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Spring 2014

History and Culture in Plants

by Ali Kayn

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Roses, Royal Botanic Gardens Melbourne, (c) 2009 Ali Kayn; 280x497

The Royal Botanic Gardens employs more than 240 people, many who are experts in their fields. volunteers work in both locations providing visitor information, guided tours and assisting in with conservation work in the Herbarium

The RBG receives help from the community in many forms, some through Friends of the Royal Botanic Gardens Melbourne which was established in 1982, and the Friends of the Royal Botanic Gardens Cranbourne which was established in 1991.

"The Royal Botanic Gardens Foundation Victoria (RGB Foundation) is a not-for-profit organisation established in May 2001...It's purpose is to provide long-term financial security and funding to the Royal Botanic Gardens."


The guidelines for the maintenance and development of specific areas within the Gardens is set out in the RBG Melbourne's Living Plant Collections Plan. Part of this has been the expansion of the distinct collections to 31.

"The 31 living collections fall into five categories as defined by collection themes or specific criteria: geographical zones, ecological communities, taxonomic and evolutionary attributes, research and conservation, and major display areas. RBG has over 50,000 individual plants on-site, representing over 10,000 species including specimens of rare wild-collected plants. The management of these collections is reviewed periodically to take into account changes in scientific, social and cultural attitudes towards botanic gardens." (Floreo 25, Autumn 2012 p 6).

For a map of the collections and photos, click here.

Working Wetlands Project

Royal Botanic Gardens Melbourne Ornamental Lake near William Tell House (c) 2013 Ali Kayn; 520x347

Royal Botanic Gardens Melbourne Ornamental Lake near William Tell House (c) 2013 Ali Kayn

The Working Wetlands project is a stormwater harvesting and recycling project. Stormwater diversion drains, bio-filtration wetlands, floating wetlands and pump wells have been installed throughout the Gardens and lakes system.

Royal Botanic Gardens Melbourne, Arid Garden (c) 2009 Ali Kayn; 310x207

The Arid Garden

The collection was created in 1946. 80% of the columnar cacti and succulent collection in the Arid Garden was 'hacked down' in June 2013. This photograph was taken before the attack.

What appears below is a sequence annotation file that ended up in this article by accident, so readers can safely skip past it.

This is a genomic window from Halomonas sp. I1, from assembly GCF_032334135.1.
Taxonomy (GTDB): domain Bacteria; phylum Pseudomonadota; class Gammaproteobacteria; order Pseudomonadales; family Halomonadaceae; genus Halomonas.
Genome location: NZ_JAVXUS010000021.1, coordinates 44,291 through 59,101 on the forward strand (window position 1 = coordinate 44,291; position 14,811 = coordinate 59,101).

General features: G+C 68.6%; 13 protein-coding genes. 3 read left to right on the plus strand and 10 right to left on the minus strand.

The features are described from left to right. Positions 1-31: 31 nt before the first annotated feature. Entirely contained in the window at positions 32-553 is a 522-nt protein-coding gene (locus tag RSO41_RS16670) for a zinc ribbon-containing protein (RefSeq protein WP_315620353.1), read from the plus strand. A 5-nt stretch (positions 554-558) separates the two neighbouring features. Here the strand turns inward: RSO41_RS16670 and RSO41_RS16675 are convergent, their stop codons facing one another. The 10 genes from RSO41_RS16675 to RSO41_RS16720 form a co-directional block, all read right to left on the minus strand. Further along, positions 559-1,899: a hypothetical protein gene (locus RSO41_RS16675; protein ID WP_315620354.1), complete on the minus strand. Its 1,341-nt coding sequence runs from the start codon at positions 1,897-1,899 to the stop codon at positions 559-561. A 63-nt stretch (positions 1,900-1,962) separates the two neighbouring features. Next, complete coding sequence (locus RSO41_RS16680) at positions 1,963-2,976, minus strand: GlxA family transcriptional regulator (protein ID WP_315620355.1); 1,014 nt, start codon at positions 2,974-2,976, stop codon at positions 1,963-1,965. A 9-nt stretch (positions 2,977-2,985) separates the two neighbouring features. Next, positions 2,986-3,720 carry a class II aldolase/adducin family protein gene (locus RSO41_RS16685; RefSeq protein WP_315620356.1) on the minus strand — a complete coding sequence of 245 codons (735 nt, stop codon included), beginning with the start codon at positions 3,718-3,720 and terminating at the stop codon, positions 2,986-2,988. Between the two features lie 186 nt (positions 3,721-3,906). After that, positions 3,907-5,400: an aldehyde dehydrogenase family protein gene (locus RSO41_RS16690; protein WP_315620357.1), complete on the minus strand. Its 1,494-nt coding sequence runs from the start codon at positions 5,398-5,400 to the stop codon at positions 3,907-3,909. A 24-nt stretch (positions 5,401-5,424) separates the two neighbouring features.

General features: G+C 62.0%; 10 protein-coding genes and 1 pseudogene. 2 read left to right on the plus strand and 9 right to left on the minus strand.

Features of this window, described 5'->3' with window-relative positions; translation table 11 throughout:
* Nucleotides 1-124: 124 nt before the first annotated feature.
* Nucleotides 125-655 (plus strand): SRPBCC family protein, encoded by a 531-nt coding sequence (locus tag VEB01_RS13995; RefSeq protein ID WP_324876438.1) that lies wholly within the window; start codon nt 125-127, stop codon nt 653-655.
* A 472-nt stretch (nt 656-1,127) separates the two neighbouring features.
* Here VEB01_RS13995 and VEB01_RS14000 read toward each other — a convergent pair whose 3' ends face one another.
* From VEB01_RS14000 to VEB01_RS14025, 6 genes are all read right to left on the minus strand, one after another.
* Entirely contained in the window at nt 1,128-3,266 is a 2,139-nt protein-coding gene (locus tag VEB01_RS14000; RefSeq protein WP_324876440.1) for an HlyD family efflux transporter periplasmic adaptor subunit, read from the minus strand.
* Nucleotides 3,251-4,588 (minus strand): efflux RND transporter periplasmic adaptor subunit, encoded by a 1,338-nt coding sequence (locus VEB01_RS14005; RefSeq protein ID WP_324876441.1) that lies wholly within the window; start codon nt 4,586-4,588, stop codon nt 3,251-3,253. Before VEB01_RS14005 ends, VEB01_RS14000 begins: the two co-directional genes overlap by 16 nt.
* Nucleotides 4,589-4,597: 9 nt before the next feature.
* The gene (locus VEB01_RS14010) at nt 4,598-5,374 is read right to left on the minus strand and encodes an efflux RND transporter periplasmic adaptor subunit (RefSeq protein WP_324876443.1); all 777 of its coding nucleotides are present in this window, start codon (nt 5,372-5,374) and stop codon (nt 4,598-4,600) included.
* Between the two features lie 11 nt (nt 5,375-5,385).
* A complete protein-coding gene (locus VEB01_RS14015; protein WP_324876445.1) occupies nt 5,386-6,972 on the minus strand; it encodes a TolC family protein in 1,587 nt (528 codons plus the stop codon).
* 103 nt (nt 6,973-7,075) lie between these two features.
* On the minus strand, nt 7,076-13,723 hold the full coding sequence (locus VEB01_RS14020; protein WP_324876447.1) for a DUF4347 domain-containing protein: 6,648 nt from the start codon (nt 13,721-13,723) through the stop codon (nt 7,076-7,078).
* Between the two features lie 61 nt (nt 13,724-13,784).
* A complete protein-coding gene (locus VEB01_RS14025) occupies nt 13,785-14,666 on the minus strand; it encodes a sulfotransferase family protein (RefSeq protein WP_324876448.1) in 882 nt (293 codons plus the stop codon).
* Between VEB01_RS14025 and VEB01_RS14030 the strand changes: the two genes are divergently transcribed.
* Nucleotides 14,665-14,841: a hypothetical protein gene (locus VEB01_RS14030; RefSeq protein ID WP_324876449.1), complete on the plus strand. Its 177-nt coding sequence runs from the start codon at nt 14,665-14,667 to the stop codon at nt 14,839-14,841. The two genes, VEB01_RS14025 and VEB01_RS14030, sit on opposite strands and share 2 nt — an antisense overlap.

Royal Botanic Garden Melbourne; 235x359

Fern Gully

Designed by William Guilfoyle in the late nineteenth century.

A major redevelopment plan includes replacing the existing path and culverts with an all abilities boardwalk and five new bridges.

in Floreo #28 Spring 2013 Director and Chief Executive Officer Tim Entwhistle said, "Guilfoyle's 19th century design transformed the area from a creek that flowed through the centre of the Gardens into a place of beauty and horticultural richness. Along with the different species that he planted, he placed rocks and spillways along the creek to produce water movement and sound, recreating the natural ambiance of a fern gully. The construction of a boardwalk will provide greater access to the area, but it will also have a positive impact on plant health, alleviating compaction on tree roots from existing paths. We're also planning on introducing new plants to the area by planting a range of interesting flora adjacent to the boardwalks and bridge crossings."

RGB Melbourne is a heritage-listed site All major works require an approved Heritage Impact Statement.

Long Island

Sandra Hodge, curator of the Lower Yarra River Habitat Collection says, "Long Island is such a peaceful place to visit. People go there to relax, to read books, to picnic and bird watch...Our international visitors walk through and get a taste of what the Australian bush might look like.. It's a really beautiful part of the Gardens and such an amazing place to work."

Royal Botanic Gardens Melbourne, Long Island seen from Northern Lawn (c) 2009 Ali Kayn; 520x401